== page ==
but not my Phlogacanthus-B.
To compound the confusion, some papers seems to consider P. thyrsiformis and P. thyrsiflorus as two different plant. I attach one such paper, where P. thyrsiformis is described as the plant with brick-red flowers, which agrees with my Phlogacanthus-B.
I will be happy to have this issue resolved. This discussion which already happened at efloraofindia doesn’t throw any light on this.
2. You can see the list of species found in India as per latest literature at Phlogacanthus. Only P. thyrsiformis (Roxb. ex Hardw.) Mabb. (
I may agree that P. thyrsiformis and P. thyrsiflorus might be the same species, although clear mention of that I could not find,
The main problem is that the plant A and B are treated differently by people in Manipur. A (orange one) is supposed to have medicinal qualities, and is very regularly used in home remedies, B (the red one) is not used for this purpose. This all indicates that they might be different species. Opinion of experts on this genus might help.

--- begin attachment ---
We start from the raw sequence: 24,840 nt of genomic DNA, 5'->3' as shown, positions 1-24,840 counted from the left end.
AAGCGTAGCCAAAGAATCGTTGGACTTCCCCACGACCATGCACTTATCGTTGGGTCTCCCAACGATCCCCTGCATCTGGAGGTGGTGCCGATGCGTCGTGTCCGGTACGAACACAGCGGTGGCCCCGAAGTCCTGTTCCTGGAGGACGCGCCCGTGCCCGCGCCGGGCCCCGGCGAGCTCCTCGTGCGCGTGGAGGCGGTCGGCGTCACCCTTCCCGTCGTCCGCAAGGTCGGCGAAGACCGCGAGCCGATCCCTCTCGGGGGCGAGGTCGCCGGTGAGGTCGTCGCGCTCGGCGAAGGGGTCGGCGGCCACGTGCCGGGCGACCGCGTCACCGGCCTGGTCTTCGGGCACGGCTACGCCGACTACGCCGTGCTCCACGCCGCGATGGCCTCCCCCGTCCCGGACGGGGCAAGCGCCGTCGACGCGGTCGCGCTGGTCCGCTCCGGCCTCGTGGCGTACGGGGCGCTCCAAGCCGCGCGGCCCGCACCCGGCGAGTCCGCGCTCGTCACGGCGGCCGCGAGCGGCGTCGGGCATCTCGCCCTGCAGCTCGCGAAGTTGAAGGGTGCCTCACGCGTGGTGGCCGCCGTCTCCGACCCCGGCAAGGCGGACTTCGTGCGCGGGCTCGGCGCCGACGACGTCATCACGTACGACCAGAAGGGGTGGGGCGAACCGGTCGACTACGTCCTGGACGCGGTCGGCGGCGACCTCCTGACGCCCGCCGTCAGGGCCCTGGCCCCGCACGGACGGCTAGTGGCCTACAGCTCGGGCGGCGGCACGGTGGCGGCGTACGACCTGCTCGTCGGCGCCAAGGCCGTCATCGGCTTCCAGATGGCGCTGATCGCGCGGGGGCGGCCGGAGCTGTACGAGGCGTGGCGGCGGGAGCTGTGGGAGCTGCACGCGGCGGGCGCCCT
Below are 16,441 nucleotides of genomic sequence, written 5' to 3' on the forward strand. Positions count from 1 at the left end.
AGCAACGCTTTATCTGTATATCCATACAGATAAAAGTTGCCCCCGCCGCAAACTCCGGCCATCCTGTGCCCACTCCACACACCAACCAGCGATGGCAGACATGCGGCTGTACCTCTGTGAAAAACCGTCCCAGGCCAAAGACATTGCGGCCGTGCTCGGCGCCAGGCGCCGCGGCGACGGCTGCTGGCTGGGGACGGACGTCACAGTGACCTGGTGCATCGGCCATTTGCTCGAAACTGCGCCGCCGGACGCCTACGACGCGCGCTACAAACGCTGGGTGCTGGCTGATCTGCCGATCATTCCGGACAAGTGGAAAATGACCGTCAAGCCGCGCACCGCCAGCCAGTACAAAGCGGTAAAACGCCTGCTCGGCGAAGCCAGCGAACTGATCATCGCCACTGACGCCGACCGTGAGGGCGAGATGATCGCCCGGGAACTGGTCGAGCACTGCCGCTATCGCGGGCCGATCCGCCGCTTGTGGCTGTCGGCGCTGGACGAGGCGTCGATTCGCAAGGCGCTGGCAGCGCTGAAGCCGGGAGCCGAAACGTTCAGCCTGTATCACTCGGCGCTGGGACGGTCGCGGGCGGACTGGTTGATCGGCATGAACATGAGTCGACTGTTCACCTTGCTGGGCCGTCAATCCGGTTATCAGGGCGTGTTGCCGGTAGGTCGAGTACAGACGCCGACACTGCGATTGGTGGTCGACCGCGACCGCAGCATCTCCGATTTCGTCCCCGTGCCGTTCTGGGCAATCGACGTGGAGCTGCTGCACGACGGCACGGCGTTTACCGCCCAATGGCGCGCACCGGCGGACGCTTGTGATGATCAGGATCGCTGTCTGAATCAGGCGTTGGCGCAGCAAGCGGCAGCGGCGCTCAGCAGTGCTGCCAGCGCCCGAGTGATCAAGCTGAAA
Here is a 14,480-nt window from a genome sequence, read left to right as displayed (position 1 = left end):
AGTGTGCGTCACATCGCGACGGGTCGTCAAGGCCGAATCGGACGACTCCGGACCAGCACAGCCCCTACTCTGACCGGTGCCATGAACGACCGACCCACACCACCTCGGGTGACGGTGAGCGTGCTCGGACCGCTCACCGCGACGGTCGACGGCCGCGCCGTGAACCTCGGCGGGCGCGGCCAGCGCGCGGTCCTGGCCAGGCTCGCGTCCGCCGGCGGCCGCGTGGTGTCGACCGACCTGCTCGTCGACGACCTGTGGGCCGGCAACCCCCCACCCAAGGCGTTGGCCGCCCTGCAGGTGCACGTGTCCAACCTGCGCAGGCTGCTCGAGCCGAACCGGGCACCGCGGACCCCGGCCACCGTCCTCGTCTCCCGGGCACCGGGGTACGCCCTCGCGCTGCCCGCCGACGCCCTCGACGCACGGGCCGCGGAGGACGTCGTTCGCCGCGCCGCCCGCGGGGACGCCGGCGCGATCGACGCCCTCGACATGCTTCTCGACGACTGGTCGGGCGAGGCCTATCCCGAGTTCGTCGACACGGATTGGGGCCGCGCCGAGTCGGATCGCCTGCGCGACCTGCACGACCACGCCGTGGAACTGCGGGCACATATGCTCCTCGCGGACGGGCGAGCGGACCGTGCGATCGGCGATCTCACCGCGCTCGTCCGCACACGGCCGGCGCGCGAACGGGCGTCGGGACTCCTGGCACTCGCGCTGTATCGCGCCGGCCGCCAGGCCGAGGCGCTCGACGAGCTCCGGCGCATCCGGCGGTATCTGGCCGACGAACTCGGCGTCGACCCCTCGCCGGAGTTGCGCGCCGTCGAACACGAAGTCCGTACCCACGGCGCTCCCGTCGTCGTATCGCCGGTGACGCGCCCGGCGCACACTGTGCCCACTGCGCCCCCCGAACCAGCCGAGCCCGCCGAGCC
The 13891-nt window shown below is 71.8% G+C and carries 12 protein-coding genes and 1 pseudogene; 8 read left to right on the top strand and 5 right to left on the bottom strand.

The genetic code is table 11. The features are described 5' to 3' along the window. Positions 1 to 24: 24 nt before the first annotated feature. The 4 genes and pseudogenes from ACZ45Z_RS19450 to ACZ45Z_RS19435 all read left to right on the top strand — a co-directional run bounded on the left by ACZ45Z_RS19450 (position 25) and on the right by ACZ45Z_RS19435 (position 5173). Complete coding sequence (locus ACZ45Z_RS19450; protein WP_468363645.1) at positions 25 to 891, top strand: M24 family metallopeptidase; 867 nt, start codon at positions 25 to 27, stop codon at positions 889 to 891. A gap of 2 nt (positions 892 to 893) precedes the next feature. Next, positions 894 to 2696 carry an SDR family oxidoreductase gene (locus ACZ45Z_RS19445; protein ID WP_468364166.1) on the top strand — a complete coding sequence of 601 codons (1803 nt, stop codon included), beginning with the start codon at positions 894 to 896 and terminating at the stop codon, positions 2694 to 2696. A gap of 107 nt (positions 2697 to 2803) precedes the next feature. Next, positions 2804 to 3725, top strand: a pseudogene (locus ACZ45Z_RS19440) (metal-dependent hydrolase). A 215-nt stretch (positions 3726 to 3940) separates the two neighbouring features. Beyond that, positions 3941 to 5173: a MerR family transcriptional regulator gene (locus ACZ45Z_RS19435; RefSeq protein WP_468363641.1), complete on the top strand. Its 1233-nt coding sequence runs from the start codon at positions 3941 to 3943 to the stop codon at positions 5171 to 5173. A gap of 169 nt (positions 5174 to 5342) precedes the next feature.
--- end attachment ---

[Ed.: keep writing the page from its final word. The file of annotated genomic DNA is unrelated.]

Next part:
Here is response from JRI Wood who works on Acanthaceae, including Strobilanthes, and has published on Phlogacanthus too:
Thanks for your enquiry.
Phlogacanthus thyrsiflorus and P. thyrsiformis are the same species. The correct name is Phlogacanthus thyrsiformis.
I think Phlogacanthus A (the orange-flowered one) is P. thysiformis and Phlogacanthus B is P. vitellinus (P. asperulus in Flora of British India). It is difficult to be completely sure but I will have a look at the specimens when I am at Kew on Friday next week. You are right about the distinctive character of P. pubinervius. I will see if I can find a Polunin specimen to check this too.
Thanks, … This is a very good feedback.
Did you get any more feedback in the matter pl. ?
Here is his last response:
…. Phlogacanthus (and Acanthaceae) are not very easy to identify without specimens (not so easy with specimens!). Here I have access only to old 19th century specimens and it is not easy to match up photos with specimens. I can do north and north eastern Indian Strobilanthes fairly well from photos but other genera can be difficult!